This is joint work with Bella Bose, School of EECS, OSU.
Because of physical limitations on the processing speed of sequential computers, high-performance systems increasingly rely on parallel machines. Consequently, the study of interconnection networks and their underlying topologies has become an integral part of the design of computer architectures.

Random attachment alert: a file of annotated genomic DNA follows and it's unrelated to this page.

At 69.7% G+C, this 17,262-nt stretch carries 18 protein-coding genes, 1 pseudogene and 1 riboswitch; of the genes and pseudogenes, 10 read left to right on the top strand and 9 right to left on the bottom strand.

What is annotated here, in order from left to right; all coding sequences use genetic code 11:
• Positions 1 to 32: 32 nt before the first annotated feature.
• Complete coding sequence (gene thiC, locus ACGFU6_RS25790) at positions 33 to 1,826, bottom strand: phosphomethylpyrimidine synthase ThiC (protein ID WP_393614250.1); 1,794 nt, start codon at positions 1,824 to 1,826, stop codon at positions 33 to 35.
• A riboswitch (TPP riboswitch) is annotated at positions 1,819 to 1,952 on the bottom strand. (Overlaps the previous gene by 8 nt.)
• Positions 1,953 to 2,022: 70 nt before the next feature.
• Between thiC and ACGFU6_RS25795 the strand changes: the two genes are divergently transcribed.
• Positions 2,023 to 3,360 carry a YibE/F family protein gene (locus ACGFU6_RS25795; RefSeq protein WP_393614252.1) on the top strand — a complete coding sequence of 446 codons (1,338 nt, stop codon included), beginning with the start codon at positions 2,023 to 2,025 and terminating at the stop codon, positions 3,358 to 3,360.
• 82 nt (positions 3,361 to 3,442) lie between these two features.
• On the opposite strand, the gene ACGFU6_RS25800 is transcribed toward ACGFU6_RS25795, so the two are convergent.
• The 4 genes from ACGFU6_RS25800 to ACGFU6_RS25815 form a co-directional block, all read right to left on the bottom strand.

An interconnection network is modeled by a simple connected graph whose nodes are the processors and edges are the system links. In this talk we concentrate on two kinds of networks developed in the 1990s by Klaus Huber, a researcher at Deutsche Bundespost Telekom. We will explain how mathematics can be used to obtain answers to some design questions, among them: optimal placement of scarce resources, efficient routing and communication algorithms.